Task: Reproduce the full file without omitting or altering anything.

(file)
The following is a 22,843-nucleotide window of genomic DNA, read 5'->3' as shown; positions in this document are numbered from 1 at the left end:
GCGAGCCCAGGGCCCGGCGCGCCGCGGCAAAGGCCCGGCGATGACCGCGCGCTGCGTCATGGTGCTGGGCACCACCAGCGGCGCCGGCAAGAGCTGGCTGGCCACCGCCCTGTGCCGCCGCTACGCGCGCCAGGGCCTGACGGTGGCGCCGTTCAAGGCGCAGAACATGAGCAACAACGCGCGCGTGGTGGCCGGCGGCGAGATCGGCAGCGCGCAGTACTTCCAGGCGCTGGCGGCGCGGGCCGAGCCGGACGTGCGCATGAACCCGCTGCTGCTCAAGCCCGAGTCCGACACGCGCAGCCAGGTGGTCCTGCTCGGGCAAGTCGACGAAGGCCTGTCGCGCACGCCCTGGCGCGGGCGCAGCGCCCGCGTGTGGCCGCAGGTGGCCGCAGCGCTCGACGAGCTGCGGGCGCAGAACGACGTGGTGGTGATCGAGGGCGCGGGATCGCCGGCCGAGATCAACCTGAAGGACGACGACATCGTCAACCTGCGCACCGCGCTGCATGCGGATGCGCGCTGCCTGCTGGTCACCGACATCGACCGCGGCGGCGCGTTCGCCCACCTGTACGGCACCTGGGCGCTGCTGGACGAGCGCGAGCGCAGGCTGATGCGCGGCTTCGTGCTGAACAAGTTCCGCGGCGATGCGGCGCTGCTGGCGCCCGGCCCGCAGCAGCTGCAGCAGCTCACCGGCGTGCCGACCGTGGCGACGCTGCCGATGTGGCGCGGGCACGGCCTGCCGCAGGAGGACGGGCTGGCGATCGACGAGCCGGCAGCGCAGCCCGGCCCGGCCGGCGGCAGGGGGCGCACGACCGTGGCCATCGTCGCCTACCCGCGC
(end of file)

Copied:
The following is a 22,843-nucleotide window of genomic DNA, read 5'->3' as shown; positions in this document are numbered from 1 at the left end:
GCGAGCCCAGGGCCCGGCGCGCCGCGGCAAAGGCCCGGCGATGACCGCGCGCTGCGTCATGGTGCTGGGCACCACCAGCGGCGCCGGCAAGAGCTGGCTGGCCACCGCCCTGTGCCGCCGCTACGCGCGCCAGGGCCTGACGGTGGCGCCGTTCAAGGCGCAGAACATGAGCAACAACGCGCGCGTGGTGGCCGGCGGCGAGATCGGCAGCGCGCAGTACTTCCAGGCGCTGGCGGCGCGGGCCGAGCCGGACGTGCGCATGAACCCGCTGCTGCTCAAGCCCGAGTCCGACACGCGCAGCCAGGTGGTCCTGCTCGGGCAAGTCGACGAAGGCCTGTCGCGCACGCCCTGGCGCGGGCGCAGCGCCCGCGTGTGGCCGCAGGTGGCCGCAGCGCTCGACGAGCTGCGGGCGCAGAACGACGTGGTGGTGATCGAGGGCGCGGGATCGCCGGCCGAGATCAACCTGAAGGACGACGACATCGTCAACCTGCGCACCGCGCTGCATGCGGATGCGCGCTGCCTGCTGGTCACCGACATCGACCGCGGCGGCGCGTTCGCCCACCTGTACGGCACCTGGGCGCTGCTGGACGAGCGCGAGCGCAGGCTGATGCGCGGCTTCGTGCTGAACAAGTTCCGCGGCGATGCGGCGCTGCTGGCGCCCGGCCCGCAGCAGCTGCAGCAGCTCACCGGCGTGCCGACCGTGGCGACGCTGCCGATGTGGCGCGGGCACGGCCTGCCGCAGGAGGACGGGCTGGCGATCGACGAGCCGGCAGCGCAGCCCGGCCCGGCCGGCGGCAGGGGGCGCACGACCGTGGCCATCGTCGCCTACCCGCGC